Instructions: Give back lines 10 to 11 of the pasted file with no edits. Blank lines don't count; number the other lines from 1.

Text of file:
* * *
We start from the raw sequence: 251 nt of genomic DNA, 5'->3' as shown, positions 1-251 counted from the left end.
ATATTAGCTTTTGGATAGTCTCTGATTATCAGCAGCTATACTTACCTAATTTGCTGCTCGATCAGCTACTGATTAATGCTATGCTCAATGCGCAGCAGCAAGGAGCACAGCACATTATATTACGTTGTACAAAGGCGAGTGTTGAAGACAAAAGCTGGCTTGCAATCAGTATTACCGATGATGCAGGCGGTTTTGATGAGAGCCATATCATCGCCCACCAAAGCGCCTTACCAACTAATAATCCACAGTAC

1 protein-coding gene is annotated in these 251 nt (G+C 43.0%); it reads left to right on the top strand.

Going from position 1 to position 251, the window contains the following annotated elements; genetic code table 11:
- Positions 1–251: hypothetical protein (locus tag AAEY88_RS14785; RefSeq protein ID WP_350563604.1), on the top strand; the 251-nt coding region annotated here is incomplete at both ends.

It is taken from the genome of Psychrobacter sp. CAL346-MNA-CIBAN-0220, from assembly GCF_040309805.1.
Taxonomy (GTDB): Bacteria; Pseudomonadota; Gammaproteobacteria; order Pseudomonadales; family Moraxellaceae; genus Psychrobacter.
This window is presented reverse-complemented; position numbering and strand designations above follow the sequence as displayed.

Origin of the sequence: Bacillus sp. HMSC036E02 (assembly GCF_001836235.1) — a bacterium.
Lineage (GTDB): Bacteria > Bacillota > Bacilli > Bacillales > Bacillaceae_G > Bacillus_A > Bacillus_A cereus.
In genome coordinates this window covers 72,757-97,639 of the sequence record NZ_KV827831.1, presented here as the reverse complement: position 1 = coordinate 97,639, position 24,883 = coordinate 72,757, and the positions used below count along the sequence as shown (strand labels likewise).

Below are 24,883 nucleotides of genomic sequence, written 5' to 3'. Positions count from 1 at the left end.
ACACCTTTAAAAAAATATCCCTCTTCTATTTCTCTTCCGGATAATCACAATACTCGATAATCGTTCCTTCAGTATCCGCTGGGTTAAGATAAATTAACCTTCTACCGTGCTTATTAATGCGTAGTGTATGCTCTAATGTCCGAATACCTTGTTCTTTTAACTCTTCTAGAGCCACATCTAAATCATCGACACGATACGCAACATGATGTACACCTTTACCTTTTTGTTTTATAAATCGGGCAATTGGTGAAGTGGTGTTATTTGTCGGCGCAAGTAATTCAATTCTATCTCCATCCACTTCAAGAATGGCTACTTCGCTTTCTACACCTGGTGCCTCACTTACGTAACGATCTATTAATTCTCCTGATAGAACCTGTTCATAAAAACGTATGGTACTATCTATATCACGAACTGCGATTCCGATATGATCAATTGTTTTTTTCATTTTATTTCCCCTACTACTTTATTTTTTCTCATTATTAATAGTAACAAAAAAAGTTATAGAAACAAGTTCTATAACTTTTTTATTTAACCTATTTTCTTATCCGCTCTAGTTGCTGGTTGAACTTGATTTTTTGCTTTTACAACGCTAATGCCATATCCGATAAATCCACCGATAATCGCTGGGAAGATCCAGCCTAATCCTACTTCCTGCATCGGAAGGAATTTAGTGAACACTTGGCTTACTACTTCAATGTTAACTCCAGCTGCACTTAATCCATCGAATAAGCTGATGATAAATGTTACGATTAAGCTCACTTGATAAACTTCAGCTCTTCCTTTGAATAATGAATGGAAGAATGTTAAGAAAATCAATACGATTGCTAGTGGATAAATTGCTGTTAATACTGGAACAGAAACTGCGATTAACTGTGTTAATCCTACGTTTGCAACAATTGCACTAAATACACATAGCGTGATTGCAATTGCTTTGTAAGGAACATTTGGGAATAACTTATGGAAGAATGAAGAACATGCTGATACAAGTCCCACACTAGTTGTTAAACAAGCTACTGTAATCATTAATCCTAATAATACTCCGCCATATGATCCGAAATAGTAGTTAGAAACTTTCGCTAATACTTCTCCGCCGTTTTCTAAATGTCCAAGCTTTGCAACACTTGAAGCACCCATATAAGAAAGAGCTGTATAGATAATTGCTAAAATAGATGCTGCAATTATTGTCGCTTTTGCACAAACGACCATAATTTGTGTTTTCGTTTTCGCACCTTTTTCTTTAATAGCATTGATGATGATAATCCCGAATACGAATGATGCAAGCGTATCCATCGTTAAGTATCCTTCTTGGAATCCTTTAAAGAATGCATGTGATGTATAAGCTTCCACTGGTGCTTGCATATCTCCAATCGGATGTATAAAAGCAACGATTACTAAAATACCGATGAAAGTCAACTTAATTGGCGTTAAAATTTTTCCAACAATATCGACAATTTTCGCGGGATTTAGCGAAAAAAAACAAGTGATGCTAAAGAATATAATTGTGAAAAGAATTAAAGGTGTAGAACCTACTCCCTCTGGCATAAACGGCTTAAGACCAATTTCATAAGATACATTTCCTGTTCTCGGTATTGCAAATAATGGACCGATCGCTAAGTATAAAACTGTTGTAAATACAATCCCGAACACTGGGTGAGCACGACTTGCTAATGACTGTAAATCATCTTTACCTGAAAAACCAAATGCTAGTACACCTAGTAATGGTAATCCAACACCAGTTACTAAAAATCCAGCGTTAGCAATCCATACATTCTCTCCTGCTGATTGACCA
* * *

Lineage (GTDB): Bacteria > Bacillota > Bacilli > Bacillales > Bacillaceae_G > Bacillus_A > Bacillus_A cereus.
In genome coordinates this window covers 72,757-97,639 of the sequence record NZ_KV827831.1, presented here as the reverse complement: position 1 = coordinate 97,639, position 24,883 = coordinate 72,757, and the positions used below count along the sequence as shown (strand labels likewise).